Reference : Using total error as decision criterion in analytical method transfer
Scientific journals : Article
Physical, chemical, mathematical & earth Sciences : Chemistry
Engineering, computing & technology : Computer science
http://hdl.handle.net/2268/4372
Using total error as decision criterion in analytical method transfer
English
Dewé, Walthère [Université de Liège - ULg > > Analyse des médicaments >]
Govaerts, Bernadette [Université Catholique de Louvain > Institut de Statistique > > >]
Boulanger, Bruno [Université de Liège - ULg > Département de pharmacie > Analyse des médicaments >]
Rozet, Eric mailto [Université de Liège - ULg > > Chimie analytique >]
Chiap, Patrice mailto [Université de Liège - ULg > Département de pharmacie > Analyse des médicaments >]
Hubert, Philippe mailto [Université de Liège - ULg > > Chimie analytique >]
15-Feb-2007
Chemometrics and Intelligent Laboratory Systems
Elsevier Science Bv
85
2
262-268
Yes (verified by ORBi)
International
0169-7439
Amsterdam
[en] analytical method ; transfer ; accuracy ; total error ; tolerance interval ; consumer risk ; producer risk
[en] An analytical transfer is a complete process that consists in transferring a validated analytical method from a sending laboratory (called sender) to a receiving laboratory (called receiver) after having experimentally demonstrated that it also masters the method. The decision to transfer an analytical method is usually taken based on the combination of two criteria: one about systematic error and one about random errors. These usual criteria, their combination and their limitations are described in this paper. As it is for method validation, total error-based approaches should be also considered in method transfer. Two approaches are proposed in order to have a total error-based criterion and to take into account the precision of the true value estimate. In the first approach, a beta-expectation tolerance interval similar to the one used in method validation is calculated and then compared to acceptance limits around the estimate of the true value. The second approach, found as slightly more powerful than the first one, consists in estimating the probability to have a result outside these acceptance limits. (c) 2006 Elsevier B.V. All rights reserved.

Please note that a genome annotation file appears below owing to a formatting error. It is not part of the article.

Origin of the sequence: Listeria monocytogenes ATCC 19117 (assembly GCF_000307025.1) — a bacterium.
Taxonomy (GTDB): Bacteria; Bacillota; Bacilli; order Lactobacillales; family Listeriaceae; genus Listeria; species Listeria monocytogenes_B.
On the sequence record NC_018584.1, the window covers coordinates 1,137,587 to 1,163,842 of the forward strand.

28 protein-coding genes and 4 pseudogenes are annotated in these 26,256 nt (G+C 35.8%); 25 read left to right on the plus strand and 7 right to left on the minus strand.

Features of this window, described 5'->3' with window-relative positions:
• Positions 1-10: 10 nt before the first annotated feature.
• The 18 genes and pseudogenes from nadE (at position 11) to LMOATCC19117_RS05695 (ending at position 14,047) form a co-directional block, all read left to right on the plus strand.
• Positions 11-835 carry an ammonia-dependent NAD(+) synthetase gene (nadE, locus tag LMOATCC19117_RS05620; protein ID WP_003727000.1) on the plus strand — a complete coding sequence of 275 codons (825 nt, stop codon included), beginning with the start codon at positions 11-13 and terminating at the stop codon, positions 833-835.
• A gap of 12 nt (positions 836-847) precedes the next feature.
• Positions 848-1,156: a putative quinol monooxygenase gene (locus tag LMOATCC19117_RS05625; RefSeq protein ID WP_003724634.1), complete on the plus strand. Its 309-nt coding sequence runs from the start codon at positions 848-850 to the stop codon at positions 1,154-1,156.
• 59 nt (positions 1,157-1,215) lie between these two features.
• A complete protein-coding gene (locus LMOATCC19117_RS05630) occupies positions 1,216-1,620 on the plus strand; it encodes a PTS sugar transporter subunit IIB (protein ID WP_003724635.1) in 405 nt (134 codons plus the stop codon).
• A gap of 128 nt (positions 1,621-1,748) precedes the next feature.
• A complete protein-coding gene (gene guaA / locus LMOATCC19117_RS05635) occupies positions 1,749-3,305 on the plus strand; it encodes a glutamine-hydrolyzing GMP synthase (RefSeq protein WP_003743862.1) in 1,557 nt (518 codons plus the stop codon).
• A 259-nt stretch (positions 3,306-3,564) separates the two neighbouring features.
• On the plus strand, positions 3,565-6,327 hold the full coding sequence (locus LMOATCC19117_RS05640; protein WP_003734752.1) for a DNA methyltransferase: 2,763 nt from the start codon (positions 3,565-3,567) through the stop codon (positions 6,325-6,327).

Researchers ; Professionals
http://hdl.handle.net/2268/4372

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